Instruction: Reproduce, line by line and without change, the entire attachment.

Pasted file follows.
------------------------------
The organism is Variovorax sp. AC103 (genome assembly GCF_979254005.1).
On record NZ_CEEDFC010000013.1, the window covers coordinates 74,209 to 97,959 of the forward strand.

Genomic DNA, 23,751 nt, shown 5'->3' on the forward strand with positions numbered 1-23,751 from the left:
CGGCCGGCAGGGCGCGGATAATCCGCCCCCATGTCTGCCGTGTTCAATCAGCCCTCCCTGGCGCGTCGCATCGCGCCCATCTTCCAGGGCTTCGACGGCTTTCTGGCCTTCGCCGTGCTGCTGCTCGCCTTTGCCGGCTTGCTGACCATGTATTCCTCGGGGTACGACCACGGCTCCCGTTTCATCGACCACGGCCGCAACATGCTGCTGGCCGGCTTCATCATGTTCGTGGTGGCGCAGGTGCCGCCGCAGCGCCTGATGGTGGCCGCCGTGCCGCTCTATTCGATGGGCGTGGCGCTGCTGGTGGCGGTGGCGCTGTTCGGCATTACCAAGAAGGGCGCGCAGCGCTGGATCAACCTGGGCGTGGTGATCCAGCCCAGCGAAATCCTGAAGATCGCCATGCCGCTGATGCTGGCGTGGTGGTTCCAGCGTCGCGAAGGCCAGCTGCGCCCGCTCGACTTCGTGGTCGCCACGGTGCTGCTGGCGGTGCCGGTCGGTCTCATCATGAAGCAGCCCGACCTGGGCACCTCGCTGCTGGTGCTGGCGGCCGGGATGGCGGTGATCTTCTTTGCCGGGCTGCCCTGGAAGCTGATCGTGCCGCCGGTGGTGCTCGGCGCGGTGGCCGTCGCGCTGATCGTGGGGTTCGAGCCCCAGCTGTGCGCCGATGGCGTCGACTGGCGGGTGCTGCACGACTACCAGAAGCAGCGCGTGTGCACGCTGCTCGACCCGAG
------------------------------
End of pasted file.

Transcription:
The organism is Variovorax sp. AC103 (genome assembly GCF_979254005.1).
On record NZ_CEEDFC010000013.1, the window covers coordinates 74,209 to 97,959 of the forward strand.

Genomic DNA, 23,751 nt, shown 5'->3' on the forward strand with positions numbered 1-23,751 from the left:
CGGCCGGCAGGGCGCGGATAATCCGCCCCCATGTCTGCCGTGTTCAATCAGCCCTCCCTGGCGCGTCGCATCGCGCCCATCTTCCAGGGCTTCGACGGCTTTCTGGCCTTCGCCGTGCTGCTGCTCGCCTTTGCCGGCTTGCTGACCATGTATTCCTCGGGGTACGACCACGGCTCCCGTTTCATCGACCACGGCCGCAACATGCTGCTGGCCGGCTTCATCATGTTCGTGGTGGCGCAGGTGCCGCCGCAGCGCCTGATGGTGGCCGCCGTGCCGCTCTATTCGATGGGCGTGGCGCTGCTGGTGGCGGTGGCGCTGTTCGGCATTACCAAGAAGGGCGCGCAGCGCTGGATCAACCTGGGCGTGGTGATCCAGCCCAGCGAAATCCTGAAGATCGCCATGCCGCTGATGCTGGCGTGGTGGTTCCAGCGTCGCGAAGGCCAGCTGCGCCCGCTCGACTTCGTGGTCGCCACGGTGCTGCTGGCGGTGCCGGTCGGTCTCATCATGAAGCAGCCCGACCTGGGCACCTCGCTGCTGGTGCTGGCGGCCGGGATGGCGGTGATCTTCTTTGCCGGGCTGCCCTGGAAGCTGATCGTGCCGCCGGTGGTGCTCGGCGCGGTGGCCGTCGCGCTGATCGTGGGGTTCGAGCCCCAGCTGTGCGCCGATGGCGTCGACTGGCGGGTGCTGCACGACTACCAGAAGCAGCGCGTGTGCACGCTGCTCGACCCGAG